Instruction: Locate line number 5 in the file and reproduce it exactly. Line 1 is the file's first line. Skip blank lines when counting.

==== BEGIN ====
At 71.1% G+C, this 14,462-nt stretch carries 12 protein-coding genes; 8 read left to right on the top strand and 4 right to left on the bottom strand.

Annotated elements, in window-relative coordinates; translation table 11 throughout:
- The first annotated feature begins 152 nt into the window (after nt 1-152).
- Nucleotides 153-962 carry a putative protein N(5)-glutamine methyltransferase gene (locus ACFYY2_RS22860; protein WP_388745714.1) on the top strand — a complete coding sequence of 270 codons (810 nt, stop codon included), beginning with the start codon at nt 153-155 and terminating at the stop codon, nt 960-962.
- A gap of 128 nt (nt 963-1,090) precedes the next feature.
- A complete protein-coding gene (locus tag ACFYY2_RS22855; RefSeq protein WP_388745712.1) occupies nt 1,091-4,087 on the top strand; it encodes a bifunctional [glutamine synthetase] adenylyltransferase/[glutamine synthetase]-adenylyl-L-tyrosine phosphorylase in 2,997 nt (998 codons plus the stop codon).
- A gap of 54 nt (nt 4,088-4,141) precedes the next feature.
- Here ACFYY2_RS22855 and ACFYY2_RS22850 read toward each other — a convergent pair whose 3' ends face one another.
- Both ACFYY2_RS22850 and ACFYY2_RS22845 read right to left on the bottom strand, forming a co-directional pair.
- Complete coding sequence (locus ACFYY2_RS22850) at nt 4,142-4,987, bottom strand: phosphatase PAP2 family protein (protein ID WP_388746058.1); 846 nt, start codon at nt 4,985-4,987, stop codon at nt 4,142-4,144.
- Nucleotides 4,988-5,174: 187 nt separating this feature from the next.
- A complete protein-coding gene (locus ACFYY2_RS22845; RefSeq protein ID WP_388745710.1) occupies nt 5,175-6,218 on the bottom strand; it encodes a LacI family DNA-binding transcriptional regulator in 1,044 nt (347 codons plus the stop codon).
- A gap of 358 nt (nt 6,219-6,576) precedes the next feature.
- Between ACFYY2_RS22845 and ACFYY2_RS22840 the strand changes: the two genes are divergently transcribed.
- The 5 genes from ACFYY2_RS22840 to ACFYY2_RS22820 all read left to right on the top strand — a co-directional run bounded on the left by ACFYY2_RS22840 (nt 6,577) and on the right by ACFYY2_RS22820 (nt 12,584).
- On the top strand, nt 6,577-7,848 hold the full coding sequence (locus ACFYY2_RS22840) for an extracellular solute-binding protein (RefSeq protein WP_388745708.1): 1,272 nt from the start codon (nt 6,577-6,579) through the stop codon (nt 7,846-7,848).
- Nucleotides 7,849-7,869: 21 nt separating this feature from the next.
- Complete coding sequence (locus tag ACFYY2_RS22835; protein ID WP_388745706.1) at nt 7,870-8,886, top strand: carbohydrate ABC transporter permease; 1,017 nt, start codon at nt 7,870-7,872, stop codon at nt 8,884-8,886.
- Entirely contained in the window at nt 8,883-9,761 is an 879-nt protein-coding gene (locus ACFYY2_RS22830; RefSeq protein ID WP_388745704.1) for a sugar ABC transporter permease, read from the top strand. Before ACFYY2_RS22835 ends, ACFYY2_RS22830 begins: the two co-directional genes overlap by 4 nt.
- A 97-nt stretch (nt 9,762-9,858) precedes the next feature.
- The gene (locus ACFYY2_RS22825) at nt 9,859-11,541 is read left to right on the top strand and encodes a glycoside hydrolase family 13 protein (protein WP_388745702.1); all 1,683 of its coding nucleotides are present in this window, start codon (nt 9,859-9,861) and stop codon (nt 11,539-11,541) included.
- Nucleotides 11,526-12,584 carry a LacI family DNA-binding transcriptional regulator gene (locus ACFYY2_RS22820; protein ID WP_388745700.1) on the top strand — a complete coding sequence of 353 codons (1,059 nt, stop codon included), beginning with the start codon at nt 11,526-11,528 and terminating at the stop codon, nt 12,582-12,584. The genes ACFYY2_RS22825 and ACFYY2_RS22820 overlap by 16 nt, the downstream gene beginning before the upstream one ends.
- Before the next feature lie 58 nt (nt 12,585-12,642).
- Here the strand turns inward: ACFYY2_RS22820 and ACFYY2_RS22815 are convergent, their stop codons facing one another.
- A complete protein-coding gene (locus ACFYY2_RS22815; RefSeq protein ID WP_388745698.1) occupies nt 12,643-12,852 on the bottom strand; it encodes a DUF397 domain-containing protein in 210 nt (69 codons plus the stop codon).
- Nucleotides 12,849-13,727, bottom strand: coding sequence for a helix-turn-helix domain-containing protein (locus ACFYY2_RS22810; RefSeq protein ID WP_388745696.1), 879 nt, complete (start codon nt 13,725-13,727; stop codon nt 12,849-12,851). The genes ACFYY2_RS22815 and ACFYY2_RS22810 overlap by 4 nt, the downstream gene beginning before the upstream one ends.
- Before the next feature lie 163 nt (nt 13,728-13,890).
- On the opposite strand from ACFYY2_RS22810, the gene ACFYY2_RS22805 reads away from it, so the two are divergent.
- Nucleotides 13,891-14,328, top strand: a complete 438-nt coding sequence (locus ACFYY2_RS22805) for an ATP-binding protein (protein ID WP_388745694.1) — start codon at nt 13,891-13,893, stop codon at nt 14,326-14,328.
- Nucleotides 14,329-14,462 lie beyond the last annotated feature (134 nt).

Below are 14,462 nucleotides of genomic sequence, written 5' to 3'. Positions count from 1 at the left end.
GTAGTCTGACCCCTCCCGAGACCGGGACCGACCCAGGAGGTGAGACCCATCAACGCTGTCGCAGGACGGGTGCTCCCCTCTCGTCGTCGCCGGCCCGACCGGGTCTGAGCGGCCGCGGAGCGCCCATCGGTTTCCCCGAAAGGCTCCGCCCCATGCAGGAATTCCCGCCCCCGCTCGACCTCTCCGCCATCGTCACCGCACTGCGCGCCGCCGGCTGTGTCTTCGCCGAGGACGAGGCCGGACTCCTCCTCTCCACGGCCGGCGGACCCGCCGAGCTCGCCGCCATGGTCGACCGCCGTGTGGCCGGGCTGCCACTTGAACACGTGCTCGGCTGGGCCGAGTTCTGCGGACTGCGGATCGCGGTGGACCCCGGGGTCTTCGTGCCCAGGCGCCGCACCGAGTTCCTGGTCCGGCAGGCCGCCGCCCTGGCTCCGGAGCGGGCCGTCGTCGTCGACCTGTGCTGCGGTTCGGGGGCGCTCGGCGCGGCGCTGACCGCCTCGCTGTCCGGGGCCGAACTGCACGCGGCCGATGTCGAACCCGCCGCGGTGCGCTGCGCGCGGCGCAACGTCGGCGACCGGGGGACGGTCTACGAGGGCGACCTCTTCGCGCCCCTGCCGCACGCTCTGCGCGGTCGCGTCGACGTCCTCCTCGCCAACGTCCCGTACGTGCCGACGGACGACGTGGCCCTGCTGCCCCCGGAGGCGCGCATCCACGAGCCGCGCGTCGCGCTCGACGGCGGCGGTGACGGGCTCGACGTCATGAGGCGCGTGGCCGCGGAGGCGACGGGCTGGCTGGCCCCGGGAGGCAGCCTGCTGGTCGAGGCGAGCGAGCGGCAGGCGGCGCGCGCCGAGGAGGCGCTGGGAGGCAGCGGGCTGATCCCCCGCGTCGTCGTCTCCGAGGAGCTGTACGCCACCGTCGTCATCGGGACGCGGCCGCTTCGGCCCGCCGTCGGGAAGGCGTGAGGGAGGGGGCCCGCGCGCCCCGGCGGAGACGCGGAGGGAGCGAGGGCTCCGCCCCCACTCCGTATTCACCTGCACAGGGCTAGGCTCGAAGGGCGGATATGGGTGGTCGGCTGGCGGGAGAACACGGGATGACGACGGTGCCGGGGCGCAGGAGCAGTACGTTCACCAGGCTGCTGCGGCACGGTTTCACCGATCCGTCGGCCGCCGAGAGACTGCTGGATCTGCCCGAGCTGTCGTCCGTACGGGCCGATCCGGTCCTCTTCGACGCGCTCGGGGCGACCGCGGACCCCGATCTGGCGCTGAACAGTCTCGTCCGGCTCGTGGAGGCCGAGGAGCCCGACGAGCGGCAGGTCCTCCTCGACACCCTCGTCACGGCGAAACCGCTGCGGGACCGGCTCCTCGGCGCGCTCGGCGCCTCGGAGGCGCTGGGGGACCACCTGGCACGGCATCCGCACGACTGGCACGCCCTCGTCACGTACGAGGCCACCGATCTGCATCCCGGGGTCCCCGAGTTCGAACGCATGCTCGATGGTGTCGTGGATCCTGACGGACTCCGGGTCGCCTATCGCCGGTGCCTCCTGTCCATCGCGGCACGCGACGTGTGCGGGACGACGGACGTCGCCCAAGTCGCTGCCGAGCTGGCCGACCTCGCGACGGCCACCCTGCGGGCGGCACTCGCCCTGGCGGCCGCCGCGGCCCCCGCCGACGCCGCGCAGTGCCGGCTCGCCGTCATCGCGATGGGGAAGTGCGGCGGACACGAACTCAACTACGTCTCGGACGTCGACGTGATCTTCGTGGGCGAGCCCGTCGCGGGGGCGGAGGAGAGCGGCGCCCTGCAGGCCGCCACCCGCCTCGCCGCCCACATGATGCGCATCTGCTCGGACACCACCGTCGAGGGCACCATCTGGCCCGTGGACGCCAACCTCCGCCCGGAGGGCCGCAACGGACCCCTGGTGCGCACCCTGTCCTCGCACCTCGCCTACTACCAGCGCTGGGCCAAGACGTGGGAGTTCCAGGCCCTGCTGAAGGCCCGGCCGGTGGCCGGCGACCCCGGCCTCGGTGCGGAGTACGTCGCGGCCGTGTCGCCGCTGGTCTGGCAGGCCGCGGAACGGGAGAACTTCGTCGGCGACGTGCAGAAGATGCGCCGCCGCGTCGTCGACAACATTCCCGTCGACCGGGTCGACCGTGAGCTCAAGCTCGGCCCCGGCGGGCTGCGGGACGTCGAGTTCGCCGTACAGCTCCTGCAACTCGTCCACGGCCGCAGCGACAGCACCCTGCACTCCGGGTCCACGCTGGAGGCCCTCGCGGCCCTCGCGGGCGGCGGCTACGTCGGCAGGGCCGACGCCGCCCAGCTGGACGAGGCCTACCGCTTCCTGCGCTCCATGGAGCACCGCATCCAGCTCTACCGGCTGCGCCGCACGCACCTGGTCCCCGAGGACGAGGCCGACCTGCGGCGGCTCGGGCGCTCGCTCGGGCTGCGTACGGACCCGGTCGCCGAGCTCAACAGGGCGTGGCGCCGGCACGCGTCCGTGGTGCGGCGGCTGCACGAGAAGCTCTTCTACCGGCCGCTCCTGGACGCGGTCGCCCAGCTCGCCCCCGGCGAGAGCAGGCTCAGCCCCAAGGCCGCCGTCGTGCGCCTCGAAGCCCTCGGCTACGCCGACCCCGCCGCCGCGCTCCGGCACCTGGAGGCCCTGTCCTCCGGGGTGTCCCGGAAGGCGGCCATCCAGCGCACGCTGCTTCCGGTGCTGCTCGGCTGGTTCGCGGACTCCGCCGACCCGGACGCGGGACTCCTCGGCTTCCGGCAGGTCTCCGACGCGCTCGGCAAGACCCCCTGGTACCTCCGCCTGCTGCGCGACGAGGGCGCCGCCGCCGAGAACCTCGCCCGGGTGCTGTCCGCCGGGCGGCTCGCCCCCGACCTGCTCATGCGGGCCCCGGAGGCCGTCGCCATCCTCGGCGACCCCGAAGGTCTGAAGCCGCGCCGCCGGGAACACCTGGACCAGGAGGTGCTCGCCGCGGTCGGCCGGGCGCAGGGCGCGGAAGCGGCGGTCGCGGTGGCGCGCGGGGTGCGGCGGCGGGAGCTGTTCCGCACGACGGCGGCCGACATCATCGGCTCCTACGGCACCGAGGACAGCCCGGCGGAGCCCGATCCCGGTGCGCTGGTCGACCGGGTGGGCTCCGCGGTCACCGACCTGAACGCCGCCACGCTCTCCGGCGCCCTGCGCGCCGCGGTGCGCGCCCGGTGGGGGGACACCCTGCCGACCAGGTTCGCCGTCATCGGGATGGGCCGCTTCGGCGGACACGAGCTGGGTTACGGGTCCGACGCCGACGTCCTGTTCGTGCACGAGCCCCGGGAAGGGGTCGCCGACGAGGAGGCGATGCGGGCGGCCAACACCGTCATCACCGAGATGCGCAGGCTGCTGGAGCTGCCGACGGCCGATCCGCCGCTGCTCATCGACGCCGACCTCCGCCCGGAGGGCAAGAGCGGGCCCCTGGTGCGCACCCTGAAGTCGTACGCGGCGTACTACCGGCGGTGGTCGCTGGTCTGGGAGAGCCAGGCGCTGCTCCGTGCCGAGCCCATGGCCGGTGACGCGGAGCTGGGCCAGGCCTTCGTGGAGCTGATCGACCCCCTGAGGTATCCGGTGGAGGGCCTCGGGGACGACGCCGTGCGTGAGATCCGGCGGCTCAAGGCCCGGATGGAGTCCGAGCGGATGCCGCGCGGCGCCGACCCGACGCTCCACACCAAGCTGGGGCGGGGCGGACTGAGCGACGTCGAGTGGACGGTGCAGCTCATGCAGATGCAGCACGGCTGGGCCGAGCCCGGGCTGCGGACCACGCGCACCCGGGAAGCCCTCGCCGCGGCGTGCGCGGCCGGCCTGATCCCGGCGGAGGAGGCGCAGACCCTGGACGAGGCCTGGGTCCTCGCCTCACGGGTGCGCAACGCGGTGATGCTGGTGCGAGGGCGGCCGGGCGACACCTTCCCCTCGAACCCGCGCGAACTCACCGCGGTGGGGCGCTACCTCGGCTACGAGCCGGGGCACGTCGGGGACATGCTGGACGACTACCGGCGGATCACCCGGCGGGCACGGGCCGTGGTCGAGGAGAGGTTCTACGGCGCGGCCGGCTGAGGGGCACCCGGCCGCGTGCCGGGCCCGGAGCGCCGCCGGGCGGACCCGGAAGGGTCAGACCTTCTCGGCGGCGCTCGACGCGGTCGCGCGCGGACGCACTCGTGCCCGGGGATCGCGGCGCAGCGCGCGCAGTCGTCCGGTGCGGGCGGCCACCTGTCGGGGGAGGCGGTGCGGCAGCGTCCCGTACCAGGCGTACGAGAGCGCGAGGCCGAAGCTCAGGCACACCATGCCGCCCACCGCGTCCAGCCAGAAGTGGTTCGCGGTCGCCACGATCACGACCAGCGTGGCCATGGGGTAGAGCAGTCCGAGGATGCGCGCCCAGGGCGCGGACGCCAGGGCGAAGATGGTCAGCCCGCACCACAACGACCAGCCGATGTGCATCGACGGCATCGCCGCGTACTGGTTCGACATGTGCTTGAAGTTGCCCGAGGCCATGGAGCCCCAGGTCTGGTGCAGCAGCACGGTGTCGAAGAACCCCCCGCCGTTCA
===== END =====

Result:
- A gap of 128 nt (nt 963-1,090) precedes the next feature.